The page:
Figure 88. Output of command onetstat -b after connection establishment

10:37:00 State ----Listen Listen Listen Listen Listen Listen Establsh Listen Listen Listen Listen Establsh Listen Establsh Listen UDP UDP

9.5.3 From the server


There are various commands that can be issued to the Domino Server. These can be entered on all available consoles described throughout this chapter, like Domino Administrator, cconsole, etc. Two useful commands are show tasks and show users. Following is sample output from the show tasks command.

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> show tasks Lotus Domino (r) Server (Build 5.0a.03 (Intl) for UNIX) 06/16/99 07:09:48 PM Server name: Server directory: Partition: Elapsed time: Transactions/minute: Peak # of sessions: Transactions: Availability Index: Message Tracking: Shared mail: Number of Mailboxes: Pending mail: 3 Waiting Tasks: Transactional Logging: Task Database Server Database Server Database Server Database Server Database Server Database Server Database Server Database Server Database Server Database Server SMTP Server SMTP Server Cluster Replicator Cluster Directory Maps Extractor HTTP Web Server Stats Event Monitor Schedule Manager Calendar Connector Admin Process Agent Manager Agent Manager Indexer Replicator MT Collector Router Domino1/Itso /domino1/notesdata .domino1.notesdata 00:31:51 Last minute: 4; Last hour: 12; Peak: 119 4 at 06/16/99 07:05:19 PM 358 100 (state: AVAILABLE) Enabled Not Enabled 4 Dead mail: 0 0 Not Enabled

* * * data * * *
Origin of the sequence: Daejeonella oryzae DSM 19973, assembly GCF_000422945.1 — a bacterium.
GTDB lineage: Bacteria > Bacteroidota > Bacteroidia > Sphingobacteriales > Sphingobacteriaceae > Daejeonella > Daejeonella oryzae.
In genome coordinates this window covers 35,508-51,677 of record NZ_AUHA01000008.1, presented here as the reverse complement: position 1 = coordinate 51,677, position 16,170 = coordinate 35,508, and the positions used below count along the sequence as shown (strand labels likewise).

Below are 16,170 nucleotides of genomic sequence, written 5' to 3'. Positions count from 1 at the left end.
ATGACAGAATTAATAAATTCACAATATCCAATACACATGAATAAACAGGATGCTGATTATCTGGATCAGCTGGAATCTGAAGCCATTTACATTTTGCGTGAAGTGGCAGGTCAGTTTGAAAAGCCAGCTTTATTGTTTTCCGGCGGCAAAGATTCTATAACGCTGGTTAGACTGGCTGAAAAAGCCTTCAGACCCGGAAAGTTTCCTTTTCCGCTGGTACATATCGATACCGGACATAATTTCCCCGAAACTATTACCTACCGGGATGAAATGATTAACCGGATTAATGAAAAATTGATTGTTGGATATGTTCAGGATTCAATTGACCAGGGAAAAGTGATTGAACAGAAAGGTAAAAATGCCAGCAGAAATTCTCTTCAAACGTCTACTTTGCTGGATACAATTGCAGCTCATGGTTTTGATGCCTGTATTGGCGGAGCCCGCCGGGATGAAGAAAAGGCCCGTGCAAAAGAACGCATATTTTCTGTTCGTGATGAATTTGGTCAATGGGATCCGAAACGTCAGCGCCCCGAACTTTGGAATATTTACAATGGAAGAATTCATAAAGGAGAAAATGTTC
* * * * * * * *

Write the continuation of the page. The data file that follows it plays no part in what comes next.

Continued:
Description Perform console commands Listen for connect requests on TCPIP Cluster Manager is idle Load Monitor is idle Server for Notes Admin/Itso on TCPIP Server for Domino1/Itso on TCPIP Idle task Idle task Perform Database Cache maintenance Idle task Listen for connect requests on TCP Port:25 Control task Idle Idle Idle Listening on port(s) 80 Idle Idle Idle Idle Idle Executive '1': Idle Idle Idle Idle Idle, collection interval is 900 seconds, next collection Idle